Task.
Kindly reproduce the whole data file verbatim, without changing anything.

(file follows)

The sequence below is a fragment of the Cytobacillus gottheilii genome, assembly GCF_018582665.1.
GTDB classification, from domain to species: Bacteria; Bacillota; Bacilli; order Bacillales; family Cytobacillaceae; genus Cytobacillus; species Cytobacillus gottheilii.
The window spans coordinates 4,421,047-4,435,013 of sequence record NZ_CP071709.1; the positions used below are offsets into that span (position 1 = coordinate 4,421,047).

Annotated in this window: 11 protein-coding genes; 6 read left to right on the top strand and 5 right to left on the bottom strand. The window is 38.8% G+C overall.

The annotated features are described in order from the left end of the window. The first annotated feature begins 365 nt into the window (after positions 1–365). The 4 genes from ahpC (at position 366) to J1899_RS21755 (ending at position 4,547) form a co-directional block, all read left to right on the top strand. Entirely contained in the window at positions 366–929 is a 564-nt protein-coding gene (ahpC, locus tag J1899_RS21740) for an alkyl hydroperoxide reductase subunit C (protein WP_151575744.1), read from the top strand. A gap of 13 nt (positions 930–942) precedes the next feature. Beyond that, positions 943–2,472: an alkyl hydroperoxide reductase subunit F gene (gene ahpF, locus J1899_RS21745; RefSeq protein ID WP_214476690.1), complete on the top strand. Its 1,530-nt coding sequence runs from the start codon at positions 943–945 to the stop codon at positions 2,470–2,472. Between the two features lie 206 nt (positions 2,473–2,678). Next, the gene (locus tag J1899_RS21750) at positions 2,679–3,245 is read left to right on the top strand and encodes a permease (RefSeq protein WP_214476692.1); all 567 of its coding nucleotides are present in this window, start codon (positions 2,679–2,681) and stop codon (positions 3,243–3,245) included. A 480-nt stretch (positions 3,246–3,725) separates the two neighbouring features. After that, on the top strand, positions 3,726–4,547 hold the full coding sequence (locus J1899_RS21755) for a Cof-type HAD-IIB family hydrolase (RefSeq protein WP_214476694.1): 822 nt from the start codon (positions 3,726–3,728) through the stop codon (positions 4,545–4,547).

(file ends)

The sequence below is a fragment of the Cytobacillus gottheilii genome, assembly GCF_018582665.1.
GTDB classification, from domain to species: Bacteria; Bacillota; Bacilli; order Bacillales; family Cytobacillaceae; genus Cytobacillus; species Cytobacillus gottheilii.
The window spans coordinates 4,421,047-4,435,013 of sequence record NZ_CP071709.1; the positions used below are offsets into that span (position 1 = coordinate 4,421,047).

Annotated in this window: 11 protein-coding genes; 6 read left to right on the top strand and 5 right to left on the bottom strand. The window is 38.8% G+C overall.

The annotated features are described in order from the left end of the window. The first annotated feature begins 365 nt into the window (after positions 1–365). The 4 genes from ahpC (at position 366) to J1899_RS21755 (ending at position 4,547) form a co-directional block, all read left to right on the top strand. Entirely contained in the window at positions 366–929 is a 564-nt protein-coding gene (ahpC, locus tag J1899_RS21740) for an alkyl hydroperoxide reductase subunit C (protein WP_151575744.1), read from the top strand. A gap of 13 nt (positions 930–942) precedes the next feature. Beyond that, positions 943–2,472: an alkyl hydroperoxide reductase subunit F gene (gene ahpF, locus J1899_RS21745; RefSeq protein ID WP_214476690.1), complete on the top strand. Its 1,530-nt coding sequence runs from the start codon at positions 943–945 to the stop codon at positions 2,470–2,472. Between the two features lie 206 nt (positions 2,473–2,678). Next, the gene (locus tag J1899_RS21750) at positions 2,679–3,245 is read left to right on the top strand and encodes a permease (RefSeq protein WP_214476692.1); all 567 of its coding nucleotides are present in this window, start codon (positions 2,679–2,681) and stop codon (positions 3,243–3,245) included. A 480-nt stretch (positions 3,246–3,725) separates the two neighbouring features. After that, on the top strand, positions 3,726–4,547 hold the full coding sequence (locus J1899_RS21755) for a Cof-type HAD-IIB family hydrolase (RefSeq protein WP_214476694.1): 822 nt from the start codon (positions 3,726–3,728) through the stop codon (positions 4,545–4,547).